Finally, everyone else should delete their release branch.
git branch -d release/versionName


If nothing else, always remember to push the release tag to origin. Anyone looking for that version of the code is going to look for it there. git push origin versionName

Like anything in git, git-flow is easy until it isn't. Remember that you have the full power of git at your disposal; the git-flow commands are only shortcuts. Wrap your head around the commit graph, know what's going on behind the scenes, and keep your chin up. Easy right?

Choices with def and val in Scala

In Scala, one can define class properties with either "def" or "val." Using "def", one can define the property with or without parentheses, and with or without the equal sign. Why is this? What are the consequences?

For illustrative purposes, we'll use a block of code that printing to the console, then returns an int. This shows when the code runs.

import System.out._
class Carrot {
   val helloTen = { println "hello"; 10 }
When a val is initialized to a block of code, the code runs at construction, and the property contains 10. The block only runs once. You can see this in the REPL:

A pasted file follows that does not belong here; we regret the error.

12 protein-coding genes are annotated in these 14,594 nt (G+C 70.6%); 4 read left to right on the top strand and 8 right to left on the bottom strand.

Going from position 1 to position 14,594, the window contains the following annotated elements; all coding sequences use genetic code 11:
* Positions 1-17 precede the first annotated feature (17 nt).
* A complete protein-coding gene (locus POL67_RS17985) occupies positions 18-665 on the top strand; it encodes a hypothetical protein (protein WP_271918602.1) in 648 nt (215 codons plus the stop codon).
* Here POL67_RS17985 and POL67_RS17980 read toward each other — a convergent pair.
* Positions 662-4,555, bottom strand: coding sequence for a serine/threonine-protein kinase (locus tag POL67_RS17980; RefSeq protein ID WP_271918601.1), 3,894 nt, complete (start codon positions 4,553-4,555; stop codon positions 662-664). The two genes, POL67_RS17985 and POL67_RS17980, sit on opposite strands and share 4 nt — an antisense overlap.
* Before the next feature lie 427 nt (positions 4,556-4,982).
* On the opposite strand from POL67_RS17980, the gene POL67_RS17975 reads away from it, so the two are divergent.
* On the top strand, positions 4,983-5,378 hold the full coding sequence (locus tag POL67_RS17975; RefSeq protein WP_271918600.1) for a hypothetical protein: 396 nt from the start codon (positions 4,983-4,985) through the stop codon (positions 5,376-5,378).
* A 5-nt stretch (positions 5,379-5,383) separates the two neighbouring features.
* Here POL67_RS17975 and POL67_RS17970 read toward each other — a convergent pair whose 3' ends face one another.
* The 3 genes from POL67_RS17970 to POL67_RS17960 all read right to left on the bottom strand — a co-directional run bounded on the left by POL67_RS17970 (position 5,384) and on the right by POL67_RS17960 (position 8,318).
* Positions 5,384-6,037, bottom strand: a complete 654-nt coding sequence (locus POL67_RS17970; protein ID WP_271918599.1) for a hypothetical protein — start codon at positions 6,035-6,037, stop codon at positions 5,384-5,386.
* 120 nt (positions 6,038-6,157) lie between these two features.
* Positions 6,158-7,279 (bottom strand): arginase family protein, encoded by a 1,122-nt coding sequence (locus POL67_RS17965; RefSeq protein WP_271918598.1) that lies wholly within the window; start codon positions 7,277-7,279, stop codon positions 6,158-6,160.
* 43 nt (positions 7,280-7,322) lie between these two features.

scala> :load carrot.scala
scala> val c = new Carrot()
c: Carrot = Carrot@5fe2b9d1
scala> c.helloTen
res5: Int = 10

If you change val to def, that block of code instead becomes a method. It prints and returns 10 every time it is accessed.

import System.out._
class Carrot {
   def helloTen = { println "hello"; 10 }

Use the REPL to observe that the code runs at every access:

scala> :load carrot.scala
scala> val c = new Carrot()
c: Carrot = Carrot@5689a400
scala> c.helloTen
res7: Int = 10
scala> c.helloTen
res8: Int = 10

Now I'm going to stop showing you what the REPL prints out, because that's boring to read. Try it for yourself.

So "def" or "val" determines whether the block of code runs only at construction, or at every access. There's another consequence: in a subclass, you can override a def with a val or a def, but you can only override a val with a val. When Scala has a val, it knows the value of that expression will never change. This is not true with def; therefore declaring something as val says more than declaring a def.